Senator Ted Cruz has confounded his critics’ expectations in rising as far in the presidential polls as he has, and is now drawing the attacks that go with it. The most substantive of the criticisms concern his tax plan. There is a lot to be said for that tax plan, but the critics are pointing to a real flaw in it that the senator can and should correct.
Cruz’s plan would cut tax rates, especially on saving and investment, while avoiding the large reductions in revenue that many of the other Republican candidates’ plans would entail. The plan scores well, then, with respect to both economic growth and fiscal responsibility (although it would need to be paired with some spending cuts).
Ben Carson and Senator Marco Rubio are criticizing a key feature of Cruz’s plan: its reliance on a value-added tax. Cruz’s plan dispenses with the payroll tax and the existing corporate income tax, and brings income-tax rates down to 10 percent. To make up for most of the lost revenue, he institutes a new business tax. Unlike today’s corporate tax, the new business tax would not let companies deduct the cost of wages. So the new business tax would fall on labor income as well as corporate cash flow. The wage earner would pay the tax through either lower wages or higher prices or both (relative to what they would be without this new tax).
Senator Cruz does not emphasize on the stump this element of his plan. (Neither does Senator Rand Paul, who has a very similar plan.) But the attractive elements that he understandably emphasizes have to be understood in light of it. The effective tax on labor income would be much higher than the headline 10 percent rate. And while families of four making less than $36,000 a year would not pay income taxes under the plan, they would pay through either forgone wages or higher prices.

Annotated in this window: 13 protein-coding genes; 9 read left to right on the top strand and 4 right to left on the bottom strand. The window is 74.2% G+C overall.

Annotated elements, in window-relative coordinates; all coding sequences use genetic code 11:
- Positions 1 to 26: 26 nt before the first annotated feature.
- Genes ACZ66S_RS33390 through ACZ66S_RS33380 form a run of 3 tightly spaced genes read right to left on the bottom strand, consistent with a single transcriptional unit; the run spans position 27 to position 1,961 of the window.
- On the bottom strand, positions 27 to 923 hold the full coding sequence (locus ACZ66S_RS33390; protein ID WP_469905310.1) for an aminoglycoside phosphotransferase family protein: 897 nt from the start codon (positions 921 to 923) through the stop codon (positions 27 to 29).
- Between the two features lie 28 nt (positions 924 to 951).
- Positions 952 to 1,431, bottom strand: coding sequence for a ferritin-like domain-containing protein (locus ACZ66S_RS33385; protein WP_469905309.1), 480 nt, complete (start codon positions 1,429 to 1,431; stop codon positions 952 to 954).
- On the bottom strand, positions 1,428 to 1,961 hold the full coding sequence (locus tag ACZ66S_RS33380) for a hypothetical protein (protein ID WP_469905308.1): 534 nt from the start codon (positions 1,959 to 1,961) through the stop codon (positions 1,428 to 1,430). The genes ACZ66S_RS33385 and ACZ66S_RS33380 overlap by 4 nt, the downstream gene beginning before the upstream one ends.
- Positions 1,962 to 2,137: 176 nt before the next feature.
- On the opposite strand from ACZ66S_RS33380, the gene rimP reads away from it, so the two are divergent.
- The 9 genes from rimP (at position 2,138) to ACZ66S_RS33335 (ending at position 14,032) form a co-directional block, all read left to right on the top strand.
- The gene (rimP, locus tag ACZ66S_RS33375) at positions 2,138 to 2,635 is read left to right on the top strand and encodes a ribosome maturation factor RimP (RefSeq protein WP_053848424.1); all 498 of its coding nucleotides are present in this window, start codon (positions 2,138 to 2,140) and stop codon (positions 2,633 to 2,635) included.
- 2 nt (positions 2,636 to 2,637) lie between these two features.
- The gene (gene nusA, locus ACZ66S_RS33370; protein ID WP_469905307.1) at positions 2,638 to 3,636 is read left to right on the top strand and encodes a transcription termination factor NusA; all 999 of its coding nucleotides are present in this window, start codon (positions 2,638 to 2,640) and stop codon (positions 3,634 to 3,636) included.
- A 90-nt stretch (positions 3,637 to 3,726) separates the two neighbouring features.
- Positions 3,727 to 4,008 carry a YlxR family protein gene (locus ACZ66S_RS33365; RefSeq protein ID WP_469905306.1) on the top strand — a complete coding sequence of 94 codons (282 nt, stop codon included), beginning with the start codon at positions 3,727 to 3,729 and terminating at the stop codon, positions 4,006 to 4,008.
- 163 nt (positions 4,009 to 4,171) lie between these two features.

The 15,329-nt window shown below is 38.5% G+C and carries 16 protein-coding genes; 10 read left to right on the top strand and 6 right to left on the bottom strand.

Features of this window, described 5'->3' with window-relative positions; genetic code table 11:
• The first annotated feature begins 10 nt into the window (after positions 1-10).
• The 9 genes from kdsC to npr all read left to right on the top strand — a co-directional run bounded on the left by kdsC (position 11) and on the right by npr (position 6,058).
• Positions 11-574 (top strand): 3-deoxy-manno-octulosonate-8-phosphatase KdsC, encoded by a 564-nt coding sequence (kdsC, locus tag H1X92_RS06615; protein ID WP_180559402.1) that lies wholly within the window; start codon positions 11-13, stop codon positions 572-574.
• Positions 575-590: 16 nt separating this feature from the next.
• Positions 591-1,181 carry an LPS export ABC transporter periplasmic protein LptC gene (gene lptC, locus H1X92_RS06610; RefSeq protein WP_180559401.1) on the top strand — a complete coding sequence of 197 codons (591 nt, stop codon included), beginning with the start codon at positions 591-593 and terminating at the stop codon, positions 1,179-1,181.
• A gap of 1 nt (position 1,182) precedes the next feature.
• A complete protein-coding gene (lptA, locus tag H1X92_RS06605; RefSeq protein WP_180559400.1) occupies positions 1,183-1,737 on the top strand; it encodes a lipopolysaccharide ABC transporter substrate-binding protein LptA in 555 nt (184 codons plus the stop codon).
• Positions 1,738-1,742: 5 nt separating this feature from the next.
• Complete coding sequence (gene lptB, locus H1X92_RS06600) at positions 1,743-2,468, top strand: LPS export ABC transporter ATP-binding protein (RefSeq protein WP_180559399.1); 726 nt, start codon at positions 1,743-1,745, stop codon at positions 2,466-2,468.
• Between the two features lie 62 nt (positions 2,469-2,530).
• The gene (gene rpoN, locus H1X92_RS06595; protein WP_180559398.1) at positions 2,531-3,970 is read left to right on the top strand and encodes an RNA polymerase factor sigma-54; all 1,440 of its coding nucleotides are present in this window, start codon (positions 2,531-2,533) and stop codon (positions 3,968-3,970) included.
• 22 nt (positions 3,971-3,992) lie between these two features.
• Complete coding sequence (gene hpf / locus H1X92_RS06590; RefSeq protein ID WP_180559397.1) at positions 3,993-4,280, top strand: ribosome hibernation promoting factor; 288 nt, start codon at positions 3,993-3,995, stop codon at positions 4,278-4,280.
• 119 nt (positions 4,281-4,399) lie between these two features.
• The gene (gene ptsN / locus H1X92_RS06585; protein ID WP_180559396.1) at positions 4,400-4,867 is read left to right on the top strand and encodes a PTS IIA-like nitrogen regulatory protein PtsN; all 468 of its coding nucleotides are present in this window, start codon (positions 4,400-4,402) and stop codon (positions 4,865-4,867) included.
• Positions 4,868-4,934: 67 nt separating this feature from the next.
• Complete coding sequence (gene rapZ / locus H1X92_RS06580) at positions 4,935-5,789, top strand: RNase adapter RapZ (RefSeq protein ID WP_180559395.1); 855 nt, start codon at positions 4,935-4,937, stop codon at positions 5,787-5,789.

It is the hidden nature of the tax that has traditionally worried conservatives. Most people would not know what their wages would have bought them if this tax were lower, or if it did not exist. Even if receipts for every purchase they made included a line that disclosed the tax bill, few people would have a sense of how much they were paying cumulatively. And so it might prove much easier for politicians— say, a liberal successor to President Cruz — to raise this tax over time than it is for them to raise income or property taxes. The fact that European countries use this tax to finance their swollen welfare states reinforces this fear.
Luckily, there is a way for Cruz to retain the economic and fiscal advantages of his proposal while eliminating this danger. (This road lies open for Senator Paul, too.) The main step would be to collect taxes on labor income from workers instead of collecting it indirectly from their bosses. In other words, let businesses deduct wages when they pay their taxes and use the income tax to make up for it. This modification would keep the effective rate of taxes on labor income the same; it would just make it transparent. And this more direct approach is fully compatible with the reduction in taxes on capital investment that Cruz seeks.
Most important, it would make it a little less likely that over time government would grow larger and larger and taxes climb higher and higher — something that we are confident in asserting that Senator Cruz does not want either.